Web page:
Bleeding Kansas describes the period of repeated outbreaks of violent guerrilla warfare between pro-slavery and anti-slavery forces following the creation of the New Kansas Territory in 1854. In total, some 55 people were killed between 1855 and 1859. The struggle escalated the fight against slavery. ongoing debate over the future of slavery in the United States and served as a key precursor to the Civil War.
WATCH: Bleeding Kansas
Kansas-Nebraska law passed
By early 1854, with the rapid expansion of the United States westward, Congress had begun debating a bill to organize Louisiana’s former purchase lands then known as the Territory. of Nebraska. To secure crucial southern votes for the bill, Senator Stephen Douglas of Illinois proposed an amendment that effectively repealed the Missouri Compromise, which had banned the extension of slavery north of parallel 36 ° 30 ‘(southern border of Missouri), except in Missouri itself.
Passed through fierce opposition in Congress and enacted in 1854, the Kansas-Nebraska Act created the territories of Kansas and Nebraska and gave everyone the right to decide whether or not to allow slavery when they joined the Union. Douglas believed that popular sovereignty, as this idea was known, would resolve the ongoing sectoral debate between North and South over the extension of slavery into the territories.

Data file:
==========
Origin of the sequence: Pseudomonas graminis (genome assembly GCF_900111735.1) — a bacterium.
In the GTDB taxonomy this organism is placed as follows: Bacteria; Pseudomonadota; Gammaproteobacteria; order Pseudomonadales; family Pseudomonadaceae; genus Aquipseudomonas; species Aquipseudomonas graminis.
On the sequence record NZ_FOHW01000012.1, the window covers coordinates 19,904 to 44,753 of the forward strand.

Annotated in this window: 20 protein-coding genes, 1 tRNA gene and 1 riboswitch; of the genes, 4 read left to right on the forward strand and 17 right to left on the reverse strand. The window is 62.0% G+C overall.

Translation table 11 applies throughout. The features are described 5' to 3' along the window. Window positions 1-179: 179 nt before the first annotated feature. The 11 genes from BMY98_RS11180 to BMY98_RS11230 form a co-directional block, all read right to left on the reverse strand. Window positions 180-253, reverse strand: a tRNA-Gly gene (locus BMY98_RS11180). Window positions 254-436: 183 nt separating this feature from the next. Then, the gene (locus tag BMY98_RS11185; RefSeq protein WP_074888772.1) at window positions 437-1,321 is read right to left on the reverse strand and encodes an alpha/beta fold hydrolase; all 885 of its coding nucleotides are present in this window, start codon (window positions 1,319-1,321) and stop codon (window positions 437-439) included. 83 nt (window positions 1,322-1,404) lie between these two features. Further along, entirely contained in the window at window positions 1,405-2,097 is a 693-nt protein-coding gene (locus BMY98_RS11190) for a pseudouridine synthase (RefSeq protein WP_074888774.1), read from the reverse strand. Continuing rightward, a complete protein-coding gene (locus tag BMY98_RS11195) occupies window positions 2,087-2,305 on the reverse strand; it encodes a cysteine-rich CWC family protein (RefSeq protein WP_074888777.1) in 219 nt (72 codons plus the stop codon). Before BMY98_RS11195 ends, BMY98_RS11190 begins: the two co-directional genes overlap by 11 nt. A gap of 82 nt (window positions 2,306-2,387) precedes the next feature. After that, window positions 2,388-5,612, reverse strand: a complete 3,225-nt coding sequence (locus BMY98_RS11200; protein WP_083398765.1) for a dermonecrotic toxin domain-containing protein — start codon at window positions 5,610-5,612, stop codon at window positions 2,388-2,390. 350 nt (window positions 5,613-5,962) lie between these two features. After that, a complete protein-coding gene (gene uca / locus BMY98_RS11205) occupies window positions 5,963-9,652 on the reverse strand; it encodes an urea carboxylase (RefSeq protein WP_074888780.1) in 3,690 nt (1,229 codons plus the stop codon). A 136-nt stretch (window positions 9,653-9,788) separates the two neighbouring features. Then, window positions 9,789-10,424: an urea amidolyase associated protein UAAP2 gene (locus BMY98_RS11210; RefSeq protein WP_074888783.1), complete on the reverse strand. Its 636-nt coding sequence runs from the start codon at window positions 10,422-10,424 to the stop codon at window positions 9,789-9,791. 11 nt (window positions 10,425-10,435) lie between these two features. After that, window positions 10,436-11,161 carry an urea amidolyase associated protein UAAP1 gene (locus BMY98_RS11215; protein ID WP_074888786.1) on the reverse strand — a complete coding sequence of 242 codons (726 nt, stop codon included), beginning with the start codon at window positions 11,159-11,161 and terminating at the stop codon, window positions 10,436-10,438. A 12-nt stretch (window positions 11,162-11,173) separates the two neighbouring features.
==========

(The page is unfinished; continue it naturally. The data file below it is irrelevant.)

The Kansas-Nebraska law divided the Douglas Democratic Party and inspired the formation of the Republican Party, which opposed the extension of slavery to new territory. While Nebraska was so far north that it was virtually guaranteed to become a free state, Kansas bordered the slave state of Missouri. Over the next seven years, Kansas became a battleground over the future of slavery in the United States.
WATCH: Missouri Compromise
Fight for the elections
In New England, a group of abolitionists formed the Emigrant Aid Company, which sent anti-slavery settlers to Kansas to ensure it would become free territory. On the other side, thousands of pro-slavery Missourians flocked to the new territory to vote illegally in Kansas’ first territorial election in November 1854. Pro-slavery candidate John Whitfield easily defeated two Free Soil candidates to become the territory’s delegate to Congress, with only half of the votes cast by registered voters.